# Sequence Convergence: $(a^n + b^n)^\frac1n \rightarrow b$

I'm working on this problem but can't find an insight about how to proceed.

The statement: Let $0 \lt a \le b$ and $(x_n) = (a^n + b^n)^\frac1n$ then $\lim_{n \rightarrow \infty} (x_n) = b$

In an example in the textbook prove that $(c^\frac1n) \rightarrow 1$ using the expression $c^\frac1n = 1 + d_n$ where $d_n \gt 0$ and then the Bernoulli inequality but does not explain well why there there is $d_n$.

Any hint will be appreciated.

UPDATE

I come up with this regarding $2^\frac1nb$:

Fixing $\epsilon \gt 0$ that $2^\frac1nb \lt b + \epsilon$ then $2 \lt (1 + \frac{\epsilon}b)^n$. By Bernoulli inequality we have $(1 + \frac{\epsilon}b)^n \ge 1 + n\frac{\epsilon}b$. We have that $1 < n\frac{\epsilon}b$ when $n \gt \frac{b}{\epsilon}$. Finally for $n \gt N = [\frac{b}{\epsilon}]$ it follows $2 < 1 + n\frac{\epsilon}{b} \le (1 + \frac{\epsilon}{b})^n$ thus $2^\frac1nb \lt b + \epsilon$. Thank you all for your hints.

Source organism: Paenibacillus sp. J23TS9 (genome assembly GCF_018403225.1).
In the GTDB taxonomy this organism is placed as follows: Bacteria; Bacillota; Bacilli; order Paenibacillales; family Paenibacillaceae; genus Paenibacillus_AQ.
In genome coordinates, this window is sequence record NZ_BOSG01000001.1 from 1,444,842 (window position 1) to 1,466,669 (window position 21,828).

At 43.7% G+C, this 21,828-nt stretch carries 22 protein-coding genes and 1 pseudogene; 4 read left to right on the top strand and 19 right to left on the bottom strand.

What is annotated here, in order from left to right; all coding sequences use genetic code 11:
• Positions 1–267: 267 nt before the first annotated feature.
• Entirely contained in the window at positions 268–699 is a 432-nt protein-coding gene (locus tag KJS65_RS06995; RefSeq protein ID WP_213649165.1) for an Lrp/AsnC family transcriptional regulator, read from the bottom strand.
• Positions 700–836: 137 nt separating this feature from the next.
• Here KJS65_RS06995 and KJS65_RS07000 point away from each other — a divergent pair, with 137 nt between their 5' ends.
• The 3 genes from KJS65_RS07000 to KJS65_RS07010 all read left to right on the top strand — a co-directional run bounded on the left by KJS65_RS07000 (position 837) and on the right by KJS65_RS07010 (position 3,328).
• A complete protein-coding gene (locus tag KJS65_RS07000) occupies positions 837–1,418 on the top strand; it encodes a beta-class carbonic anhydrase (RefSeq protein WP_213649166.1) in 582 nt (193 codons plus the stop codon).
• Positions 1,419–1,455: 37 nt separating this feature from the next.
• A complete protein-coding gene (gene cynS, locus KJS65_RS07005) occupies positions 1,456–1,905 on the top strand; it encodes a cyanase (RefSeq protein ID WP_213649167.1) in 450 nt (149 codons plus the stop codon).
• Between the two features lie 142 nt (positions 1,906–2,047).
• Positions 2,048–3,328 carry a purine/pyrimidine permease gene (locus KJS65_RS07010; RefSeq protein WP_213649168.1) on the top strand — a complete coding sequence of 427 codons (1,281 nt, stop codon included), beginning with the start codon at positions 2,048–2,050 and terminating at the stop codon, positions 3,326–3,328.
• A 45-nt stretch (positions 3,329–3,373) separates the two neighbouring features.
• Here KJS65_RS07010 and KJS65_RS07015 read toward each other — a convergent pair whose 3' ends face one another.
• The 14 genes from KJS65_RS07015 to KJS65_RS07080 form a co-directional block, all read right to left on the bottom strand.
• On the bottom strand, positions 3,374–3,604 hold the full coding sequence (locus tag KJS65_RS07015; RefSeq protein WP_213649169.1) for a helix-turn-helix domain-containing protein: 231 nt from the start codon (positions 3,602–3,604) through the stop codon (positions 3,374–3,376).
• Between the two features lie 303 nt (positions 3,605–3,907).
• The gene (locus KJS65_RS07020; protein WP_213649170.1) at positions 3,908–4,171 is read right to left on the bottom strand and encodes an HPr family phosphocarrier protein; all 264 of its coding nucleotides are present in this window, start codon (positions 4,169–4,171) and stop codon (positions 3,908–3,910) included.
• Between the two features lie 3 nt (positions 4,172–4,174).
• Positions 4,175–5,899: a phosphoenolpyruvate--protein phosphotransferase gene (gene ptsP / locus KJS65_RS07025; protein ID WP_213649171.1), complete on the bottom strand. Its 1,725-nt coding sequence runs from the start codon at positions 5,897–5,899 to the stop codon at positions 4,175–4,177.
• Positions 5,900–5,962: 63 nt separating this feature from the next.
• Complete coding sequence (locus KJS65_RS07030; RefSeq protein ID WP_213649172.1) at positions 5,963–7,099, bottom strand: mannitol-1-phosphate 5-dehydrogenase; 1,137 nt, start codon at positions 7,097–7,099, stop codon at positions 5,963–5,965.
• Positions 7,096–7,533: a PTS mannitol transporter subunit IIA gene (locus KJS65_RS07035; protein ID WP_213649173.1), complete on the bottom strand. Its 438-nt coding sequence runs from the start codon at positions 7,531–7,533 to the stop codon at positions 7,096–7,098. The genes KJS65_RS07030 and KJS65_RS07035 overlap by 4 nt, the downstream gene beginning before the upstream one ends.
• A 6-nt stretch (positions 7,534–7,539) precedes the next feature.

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Hint: Use that

$$b^n \leq a^n + b^n \leq 2b^n.$$

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+1. Much much simpler than what I have written! – user17762 Oct 19 '11 at 1:09
Cheers. We can just consider your hint more sophisticated :) – JavaMan Oct 19 '11 at 1:29
Awesome, but it seems like it should be $b^n \lt a^n + b^n \le 2b^n$ as $a^n \gt 0$, right? – Rolando Oct 19 '11 at 2:28
What I said is true, though strictly speaking, you are correct. Just be careful in taking limits as it is tempting to say that $b < \lim \leq b$, which is incorrect! – JavaMan Oct 19 '11 at 2:33

HINT:

First note that $x_n > b$, $\forall n \in \mathbb{N}$ (Why?).

Now show that $b$ is the greatest lower bound for the sequence $\{x_n\}_{n=1}^{\infty}$.

To be more specific, show that given any $\epsilon > 0$, $\exists N \in \mathbb{N}$ such that $\forall n > N$, we have $a^n + b^n < (b+\epsilon)^n$.

For instance, choose $N = \left \lceil \frac{a}{\epsilon} \right \rceil$ and expand by binomial theorem to argue out.

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Thank you very much. I'm going to work on this. – Rolando Oct 19 '11 at 1:00

If you factor $b^n$ from the expression in parentheses, you can apply the Bernoulli inequality to the remaining expression and get the result you're hoping for.

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